Charlie Fradin, screenwriter of the summer ’89 release “Boris and Natasha”: “In my circle, everybody’s getting married. If they’re not getting married they’re settling down--well, not settling down as much as settling in. I don’t think it’s the couch potato thing. People will stay home, but they’ll be doing a lot of stuff, like entertaining more, because it’s a safe haven. With no one knowing what’s happening with the economy or the world situation, you make yourself a safe haven. I see lots of ottomans and comfortable seating. Nineteen eighty-nine is the year before 1990 and 10 years away from the year 2000, which, when I was a kid, seemed 100 million years away. So I think we’ll just burrow and play it safe.”

1989

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Josine Ianco-Starrels, chief curator of Long Beach Museum: “In the next few years, many artists will leave Los Angeles to find quieter, more contemplative lives. Many have already left to live in Cambria, Albuquerque and other spots. That’s because the feeding frenzy is on in L.A. As we become a major art center, the buying and selling increases, the competition becomes more fierce. Artists suddenly find themselves in a status race, comparing themselves with their colleagues as if they were stockbrokers. Among those artists concerned only with their art, there’s a desire to find a haven, a place away from the rat race.”

1989

Lynn Kienholz, founder and president of the California/International Arts Foundation: “More and more international museums are requesting exhibitions of California artists. I think this is an emerging trend. The arts are growing in L.A. and what’s more important is that support for the arts is growing. People are not only buying art locally but they are monetarily supporting more projects than ever before.”

1989

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Brooke Knapp, president of the Knapp group (private investment company) and record-setting aviator: “I notice a growing awareness of the importance of honesty and accountability in business transactions and in personal relations. And a trend toward concern for others, toward a more caring society where money is not the consummate value. We’re seeing more women helping other women. Now that they feel comfortable with themselves as power sources within the business community, they’re able to reach out and help others.”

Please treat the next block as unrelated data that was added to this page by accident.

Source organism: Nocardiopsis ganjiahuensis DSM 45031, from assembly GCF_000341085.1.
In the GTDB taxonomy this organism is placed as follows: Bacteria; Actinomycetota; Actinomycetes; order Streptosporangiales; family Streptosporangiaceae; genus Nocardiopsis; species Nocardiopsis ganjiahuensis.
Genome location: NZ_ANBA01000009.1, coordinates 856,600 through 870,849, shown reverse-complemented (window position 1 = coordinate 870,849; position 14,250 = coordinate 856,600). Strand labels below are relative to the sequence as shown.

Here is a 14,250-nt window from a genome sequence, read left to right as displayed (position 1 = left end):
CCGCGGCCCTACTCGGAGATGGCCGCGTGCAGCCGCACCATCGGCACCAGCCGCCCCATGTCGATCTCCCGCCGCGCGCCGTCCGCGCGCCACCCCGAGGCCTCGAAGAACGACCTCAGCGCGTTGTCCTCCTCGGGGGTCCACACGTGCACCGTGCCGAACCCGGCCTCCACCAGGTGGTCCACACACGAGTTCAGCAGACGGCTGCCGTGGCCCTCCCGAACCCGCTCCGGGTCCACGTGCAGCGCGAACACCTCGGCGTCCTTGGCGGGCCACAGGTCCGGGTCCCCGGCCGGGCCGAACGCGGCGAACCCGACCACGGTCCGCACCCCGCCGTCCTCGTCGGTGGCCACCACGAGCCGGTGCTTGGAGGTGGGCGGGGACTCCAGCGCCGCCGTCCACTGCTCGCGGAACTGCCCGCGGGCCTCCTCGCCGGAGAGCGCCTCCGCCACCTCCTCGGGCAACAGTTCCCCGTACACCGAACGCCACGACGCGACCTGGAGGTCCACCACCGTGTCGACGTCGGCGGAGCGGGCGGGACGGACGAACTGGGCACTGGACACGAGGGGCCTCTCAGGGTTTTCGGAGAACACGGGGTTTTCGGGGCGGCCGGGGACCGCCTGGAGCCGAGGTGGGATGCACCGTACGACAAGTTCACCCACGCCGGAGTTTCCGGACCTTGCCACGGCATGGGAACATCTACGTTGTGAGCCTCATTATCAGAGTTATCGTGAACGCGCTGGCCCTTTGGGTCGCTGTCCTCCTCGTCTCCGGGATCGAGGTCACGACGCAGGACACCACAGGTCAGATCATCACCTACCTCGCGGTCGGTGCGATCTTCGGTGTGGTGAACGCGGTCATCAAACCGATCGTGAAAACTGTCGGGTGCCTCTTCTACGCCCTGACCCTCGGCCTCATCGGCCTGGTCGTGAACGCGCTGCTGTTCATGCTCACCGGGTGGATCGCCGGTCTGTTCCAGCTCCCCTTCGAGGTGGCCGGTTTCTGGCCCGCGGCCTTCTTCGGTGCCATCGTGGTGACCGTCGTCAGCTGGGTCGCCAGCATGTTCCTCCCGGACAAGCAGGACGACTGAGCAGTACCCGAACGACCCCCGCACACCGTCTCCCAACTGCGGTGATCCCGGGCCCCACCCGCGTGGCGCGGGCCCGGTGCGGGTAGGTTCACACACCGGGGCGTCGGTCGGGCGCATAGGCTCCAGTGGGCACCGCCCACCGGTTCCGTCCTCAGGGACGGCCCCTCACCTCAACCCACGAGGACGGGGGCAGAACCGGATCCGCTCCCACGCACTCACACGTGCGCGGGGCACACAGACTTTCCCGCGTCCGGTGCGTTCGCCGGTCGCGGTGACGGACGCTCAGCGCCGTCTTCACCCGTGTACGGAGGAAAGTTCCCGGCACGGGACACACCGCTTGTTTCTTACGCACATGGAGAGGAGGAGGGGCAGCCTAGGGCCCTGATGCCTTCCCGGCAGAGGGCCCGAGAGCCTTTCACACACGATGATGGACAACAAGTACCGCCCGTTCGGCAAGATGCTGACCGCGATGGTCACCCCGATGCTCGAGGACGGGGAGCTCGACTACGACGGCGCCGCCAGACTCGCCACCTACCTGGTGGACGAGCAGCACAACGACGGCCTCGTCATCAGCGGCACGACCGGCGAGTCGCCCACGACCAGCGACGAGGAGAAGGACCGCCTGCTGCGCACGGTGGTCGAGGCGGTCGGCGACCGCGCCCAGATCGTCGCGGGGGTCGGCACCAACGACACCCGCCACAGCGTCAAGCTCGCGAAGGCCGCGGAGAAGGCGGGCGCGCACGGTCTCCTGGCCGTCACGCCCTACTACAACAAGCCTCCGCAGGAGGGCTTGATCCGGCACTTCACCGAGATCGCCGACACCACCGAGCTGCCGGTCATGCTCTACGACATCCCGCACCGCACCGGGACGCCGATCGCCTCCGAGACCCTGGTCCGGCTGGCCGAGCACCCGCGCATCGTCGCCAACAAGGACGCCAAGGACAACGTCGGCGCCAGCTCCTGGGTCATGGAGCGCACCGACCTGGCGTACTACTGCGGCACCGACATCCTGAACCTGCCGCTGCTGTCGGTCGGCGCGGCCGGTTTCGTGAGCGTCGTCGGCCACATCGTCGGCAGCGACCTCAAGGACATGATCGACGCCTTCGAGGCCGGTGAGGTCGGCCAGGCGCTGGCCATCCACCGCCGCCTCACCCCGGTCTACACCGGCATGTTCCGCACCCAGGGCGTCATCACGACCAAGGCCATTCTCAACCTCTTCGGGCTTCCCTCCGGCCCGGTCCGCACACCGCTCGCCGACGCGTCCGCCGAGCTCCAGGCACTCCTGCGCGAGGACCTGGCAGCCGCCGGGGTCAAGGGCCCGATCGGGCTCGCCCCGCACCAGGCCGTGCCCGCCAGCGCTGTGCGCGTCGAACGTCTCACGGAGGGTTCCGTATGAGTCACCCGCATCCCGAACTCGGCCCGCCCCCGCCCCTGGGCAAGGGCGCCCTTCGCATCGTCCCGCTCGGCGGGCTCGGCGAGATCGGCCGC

1989

Edward Maeder, curator of costumes and textiles, Los Angeles County Museum of Art: “The use of the English language is going down the drain. I think it’s tragic that people don’t maintain vocabularies and a love of the language. Even newscasters don’t use correct grammar. It stems from television and from having everything fed to us. We’re also emerging on a new plateau of greed. I just read about a wedding in New York where $1 million were spent on flowers. Greed is blossoming, and society looks upon it as all right. But there is hope. There’s a growing consciousness about our environment. People are fighting to save what’s left.”

1989

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Marshall Herskovitz, executive producer of “thirtysomething”: “I’m seeing people of our generation, the baby boomers, distressed by their lack of connection to the forces of change in society. There’s an active desire to rectify that situation, whether it be giving more money than they have in the past or making a greater commitment of time. We’re coming out of our shells. I would like to believe you reach a point in life where you look around and become more aware of people who are needier than you.”

Contributing to this story were Times Staff Writer Rose-Marie Turk and Betty Goodwin.